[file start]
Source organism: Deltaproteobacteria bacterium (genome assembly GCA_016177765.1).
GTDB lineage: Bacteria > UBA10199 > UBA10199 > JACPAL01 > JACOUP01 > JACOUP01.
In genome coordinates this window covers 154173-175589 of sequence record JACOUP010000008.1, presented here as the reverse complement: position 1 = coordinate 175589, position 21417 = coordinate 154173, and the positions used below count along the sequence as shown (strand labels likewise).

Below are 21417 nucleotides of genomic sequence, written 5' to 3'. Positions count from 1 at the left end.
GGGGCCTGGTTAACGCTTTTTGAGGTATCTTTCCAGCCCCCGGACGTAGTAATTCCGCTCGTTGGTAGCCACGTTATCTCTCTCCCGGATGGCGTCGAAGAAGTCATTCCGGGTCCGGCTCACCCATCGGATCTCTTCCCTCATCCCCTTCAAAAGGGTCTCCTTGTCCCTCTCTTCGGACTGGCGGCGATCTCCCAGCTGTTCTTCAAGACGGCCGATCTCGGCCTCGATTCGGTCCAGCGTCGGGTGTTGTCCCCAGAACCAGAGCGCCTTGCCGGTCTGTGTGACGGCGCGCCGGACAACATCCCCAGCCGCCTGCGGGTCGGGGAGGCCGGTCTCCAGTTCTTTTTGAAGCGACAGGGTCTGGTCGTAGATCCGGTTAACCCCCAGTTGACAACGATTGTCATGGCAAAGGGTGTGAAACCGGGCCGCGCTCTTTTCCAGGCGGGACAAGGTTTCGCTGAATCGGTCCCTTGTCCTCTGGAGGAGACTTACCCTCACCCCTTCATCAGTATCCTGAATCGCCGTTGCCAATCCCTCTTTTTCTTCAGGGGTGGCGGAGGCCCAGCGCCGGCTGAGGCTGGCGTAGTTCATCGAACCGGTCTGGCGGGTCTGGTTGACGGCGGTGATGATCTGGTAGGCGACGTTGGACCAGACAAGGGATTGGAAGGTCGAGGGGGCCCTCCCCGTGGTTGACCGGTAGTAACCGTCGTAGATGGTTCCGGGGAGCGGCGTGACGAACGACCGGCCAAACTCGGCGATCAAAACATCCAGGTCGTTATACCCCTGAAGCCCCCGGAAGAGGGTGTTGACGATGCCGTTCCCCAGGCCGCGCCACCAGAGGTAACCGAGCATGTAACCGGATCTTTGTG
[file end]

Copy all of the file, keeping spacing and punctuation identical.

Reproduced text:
Source organism: Deltaproteobacteria bacterium (genome assembly GCA_016177765.1).
GTDB lineage: Bacteria > UBA10199 > UBA10199 > JACPAL01 > JACOUP01 > JACOUP01.
In genome coordinates this window covers 154173-175589 of sequence record JACOUP010000008.1, presented here as the reverse complement: position 1 = coordinate 175589, position 21417 = coordinate 154173, and the positions used below count along the sequence as shown (strand labels likewise).

Below are 21417 nucleotides of genomic sequence, written 5' to 3'. Positions count from 1 at the left end.
GGGGCCTGGTTAACGCTTTTTGAGGTATCTTTCCAGCCCCCGGACGTAGTAATTCCGCTCGTTGGTAGCCACGTTATCTCTCTCCCGGATGGCGTCGAAGAAGTCATTCCGGGTCCGGCTCACCCATCGGATCTCTTCCCTCATCCCCTTCAAAAGGGTCTCCTTGTCCCTCTCTTCGGACTGGCGGCGATCTCCCAGCTGTTCTTCAAGACGGCCGATCTCGGCCTCGATTCGGTCCAGCGTCGGGTGTTGTCCCCAGAACCAGAGCGCCTTGCCGGTCTGTGTGACGGCGCGCCGGACAACATCCCCAGCCGCCTGCGGGTCGGGGAGGCCGGTCTCCAGTTCTTTTTGAAGCGACAGGGTCTGGTCGTAGATCCGGTTAACCCCCAGTTGACAACGATTGTCATGGCAAAGGGTGTGAAACCGGGCCGCGCTCTTTTCCAGGCGGGACAAGGTTTCGCTGAATCGGTCCCTTGTCCTCTGGAGGAGACTTACCCTCACCCCTTCATCAGTATCCTGAATCGCCGTTGCCAATCCCTCTTTTTCTTCAGGGGTGGCGGAGGCCCAGCGCCGGCTGAGGCTGGCGTAGTTCATCGAACCGGTCTGGCGGGTCTGGTTGACGGCGGTGATGATCTGGTAGGCGACGTTGGACCAGACAAGGGATTGGAAGGTCGAGGGGGCCCTCCCCGTGGTTGACCGGTAGTAACCGTCGTAGATGGTTCCGGGGAGCGGCGTGACGAACGACCGGCCAAACTCGGCGATCAAAACATCCAGGTCGTTATACCCCTGAAGCCCCCGGAAGAGGGTGTTGACGATGCCGTTCCCCAGGCCGCGCCACCAGAGGTAACCGAGCATGTAACCGGATCTTTGTG